Vintage Baby Dolls of the 1970s: Groovy Little Mini-Me’s

The vintage baby dolls of the 1970s hold special memories for a children of the times. These days, kids may be more likely to play with iPads than dolls, that might just change if they got a gander at these iconic baby dolls from the Disco Decade.

Baby Sunbeam

Baby Sunbeam was made by Ideal Toy Company in 1971. The vinyl head and hands are very soft, and the limbs felt like fabric over a hard plastic form. She has molded hair that can be brushed or styled with baby oil to resemble different hairstyles. Her clothing is removable (except for her diaper) so she could wear any outfit.

Midge Molly

Sometimes called “Tiny Tears” or “Little Miss,” this doll was originally manufactured as a boy’s action figure but became popular among girls when the manufacturer realized its mistake. Midge Molly is an 18 inch doll, but her limbs are made of rubber and she has no facial expressions so you can’t tell if she’s happy or sad.

Timey Tell Dolls

Sometimes called “Tiny Time” and first released in 1974, this doll was manufactured by the Ideal Toy Company and was their attempt to offer a more affordable, less expensive alternative to Barbie dolls made of vinyl plastic with hard joints that were popular during this time period. The head is molded from soft rubber so she cannot turn her neck but can be positioned in a sitting or standing position. The doll’s limbs are made of vinyl plastic and her body is cloth with printed fabric clothing, so she has to be manipulated by the owner in order for it to look like she’s doing anything other than just standing there.

Cathy Quick Curl

Manufactured by the Whitman Manufacturing Company, Cathy Quick Curls was released in 1974 and was a doll with blonde hair that had curly bangs, blue eyes, red lips and white skin.

Cathy is still being made today (by another company). She has limited articulation but her arms can be moved up to an angle of approximately 180 degrees.

The only things unusual about Cathy Quick Curls are that her hair is not rooted and she has limited articulation.

Cissy Cuddlekin Dolls

Manufactured in the USA, these were a series of dolls with soft bodies made out of Velcro so you could dress them up in a variety of outfits. There were six dolls released, all with blonde hair and blue eyes: Francie (a girl), Cissy (a sister), Patience (an older cousin who was the original owner’s name for her doll) who had brown hair and wore glasses, Pansy (another sister), Lacy Lou, Denise. All of the dolls had molded vinyl heads.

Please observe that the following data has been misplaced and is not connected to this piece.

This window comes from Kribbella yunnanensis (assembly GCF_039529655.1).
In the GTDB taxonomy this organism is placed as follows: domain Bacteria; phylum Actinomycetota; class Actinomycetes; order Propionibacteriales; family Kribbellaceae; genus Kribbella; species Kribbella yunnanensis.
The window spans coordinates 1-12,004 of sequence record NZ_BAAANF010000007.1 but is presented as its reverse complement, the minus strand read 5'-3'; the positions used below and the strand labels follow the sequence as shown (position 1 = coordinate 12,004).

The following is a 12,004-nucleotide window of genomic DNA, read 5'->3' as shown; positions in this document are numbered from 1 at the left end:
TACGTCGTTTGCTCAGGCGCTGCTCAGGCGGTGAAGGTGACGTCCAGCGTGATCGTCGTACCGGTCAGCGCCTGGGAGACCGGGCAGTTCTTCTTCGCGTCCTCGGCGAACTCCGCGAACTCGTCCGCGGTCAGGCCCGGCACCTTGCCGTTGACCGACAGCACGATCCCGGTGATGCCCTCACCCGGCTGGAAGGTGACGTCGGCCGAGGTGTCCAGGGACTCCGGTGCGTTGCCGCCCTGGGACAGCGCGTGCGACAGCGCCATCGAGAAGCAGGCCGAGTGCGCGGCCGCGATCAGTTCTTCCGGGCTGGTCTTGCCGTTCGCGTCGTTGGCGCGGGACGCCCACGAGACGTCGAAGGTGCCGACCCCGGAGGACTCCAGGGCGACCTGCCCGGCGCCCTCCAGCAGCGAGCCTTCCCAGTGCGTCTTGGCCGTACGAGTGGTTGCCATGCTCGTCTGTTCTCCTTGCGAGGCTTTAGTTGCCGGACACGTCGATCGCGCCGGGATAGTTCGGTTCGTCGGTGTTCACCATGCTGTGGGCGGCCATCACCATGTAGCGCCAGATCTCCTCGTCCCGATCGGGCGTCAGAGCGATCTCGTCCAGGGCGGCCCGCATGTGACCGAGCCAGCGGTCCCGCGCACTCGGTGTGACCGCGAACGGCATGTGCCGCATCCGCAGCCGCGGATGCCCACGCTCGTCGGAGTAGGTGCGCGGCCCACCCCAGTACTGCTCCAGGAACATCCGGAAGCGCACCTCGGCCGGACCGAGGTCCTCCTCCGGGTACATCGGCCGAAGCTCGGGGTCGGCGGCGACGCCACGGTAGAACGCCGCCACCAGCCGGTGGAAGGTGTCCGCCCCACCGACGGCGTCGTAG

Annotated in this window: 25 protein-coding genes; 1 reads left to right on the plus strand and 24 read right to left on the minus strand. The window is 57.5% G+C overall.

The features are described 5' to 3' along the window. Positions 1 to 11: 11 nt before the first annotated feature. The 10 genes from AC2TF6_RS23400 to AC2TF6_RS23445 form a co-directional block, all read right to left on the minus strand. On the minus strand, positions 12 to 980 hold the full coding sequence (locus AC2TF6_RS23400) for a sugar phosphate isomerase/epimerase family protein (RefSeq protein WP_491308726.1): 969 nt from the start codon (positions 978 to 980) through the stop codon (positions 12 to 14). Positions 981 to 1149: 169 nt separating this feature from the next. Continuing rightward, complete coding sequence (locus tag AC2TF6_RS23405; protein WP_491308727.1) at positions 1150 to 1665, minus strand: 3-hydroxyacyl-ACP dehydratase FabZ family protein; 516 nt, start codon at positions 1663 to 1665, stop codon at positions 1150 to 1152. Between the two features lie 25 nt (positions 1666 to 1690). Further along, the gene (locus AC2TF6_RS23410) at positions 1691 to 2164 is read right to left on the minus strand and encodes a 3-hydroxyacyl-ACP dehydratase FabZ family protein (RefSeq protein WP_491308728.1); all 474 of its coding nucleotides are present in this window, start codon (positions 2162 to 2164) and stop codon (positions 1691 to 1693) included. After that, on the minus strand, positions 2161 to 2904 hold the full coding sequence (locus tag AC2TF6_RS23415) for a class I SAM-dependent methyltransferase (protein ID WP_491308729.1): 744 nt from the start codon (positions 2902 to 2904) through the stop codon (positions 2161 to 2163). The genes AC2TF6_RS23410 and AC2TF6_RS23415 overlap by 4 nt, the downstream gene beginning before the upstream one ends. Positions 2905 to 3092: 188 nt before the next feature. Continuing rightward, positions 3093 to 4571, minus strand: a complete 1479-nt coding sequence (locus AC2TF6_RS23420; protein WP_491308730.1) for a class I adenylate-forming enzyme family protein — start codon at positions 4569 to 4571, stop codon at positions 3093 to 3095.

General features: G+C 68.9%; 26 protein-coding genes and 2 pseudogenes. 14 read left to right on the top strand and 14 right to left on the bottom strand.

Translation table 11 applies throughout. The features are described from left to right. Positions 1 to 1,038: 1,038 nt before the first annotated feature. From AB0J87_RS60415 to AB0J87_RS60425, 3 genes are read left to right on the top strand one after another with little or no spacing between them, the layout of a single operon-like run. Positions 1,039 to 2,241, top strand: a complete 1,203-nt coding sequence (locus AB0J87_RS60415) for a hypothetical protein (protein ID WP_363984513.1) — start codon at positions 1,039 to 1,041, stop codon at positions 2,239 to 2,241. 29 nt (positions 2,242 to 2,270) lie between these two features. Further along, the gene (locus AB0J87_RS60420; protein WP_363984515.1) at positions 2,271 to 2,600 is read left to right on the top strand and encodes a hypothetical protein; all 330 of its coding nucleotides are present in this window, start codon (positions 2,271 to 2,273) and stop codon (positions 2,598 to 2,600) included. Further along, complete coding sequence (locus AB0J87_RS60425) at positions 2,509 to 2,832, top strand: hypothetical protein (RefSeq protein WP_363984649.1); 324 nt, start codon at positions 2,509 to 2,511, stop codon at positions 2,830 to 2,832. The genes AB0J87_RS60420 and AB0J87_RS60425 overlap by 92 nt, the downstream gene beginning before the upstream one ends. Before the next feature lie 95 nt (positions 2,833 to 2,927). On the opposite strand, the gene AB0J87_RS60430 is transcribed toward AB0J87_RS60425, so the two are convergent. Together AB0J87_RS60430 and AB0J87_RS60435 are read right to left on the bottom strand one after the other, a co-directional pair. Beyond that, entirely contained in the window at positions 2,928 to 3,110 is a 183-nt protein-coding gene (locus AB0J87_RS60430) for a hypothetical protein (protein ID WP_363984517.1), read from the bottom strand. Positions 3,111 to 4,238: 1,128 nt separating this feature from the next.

Snuggles Dolls

These dolls were made of styrofoam with molded vinyl heads and arms. There were four dolls released: Snuggles, a girl; Dolly, a little sister; Bunnykins, an older sister who was the original owner’s name for her doll; Lulu Lou, another little sister.

Baby Alive

Baby Alive was created in 1971 and is still being made today. The doll has a weight inside it that makes “her” feel like a real baby, with an added heartbeat sound. She also comes with a bottle of water to feed her or put into the included diaper for potty training purposes.

Biffy Baby Beans

Biffy Baby Beans were released in 1975. They are small dolls that come with a feeding bottle for babies to have fun when play-acting as mothers and fathers.

Betsy Wetsy

Betsy Wetsy was a Mattel product, and she has been discontinued. She is made of vinyl over an unbendable wire frame with hands that can be manipulated into different positions to make them stop sucking their thumbs or give a peace sign. There were only two versions released in 1975 – one wearing blue baby clothes and the other red.

(Like Baby Dolls of the 1970s? Then you might like our article on Baby Dolls of the 1960s, click here. Or how about Baby Dolls of the1980s, click here.)

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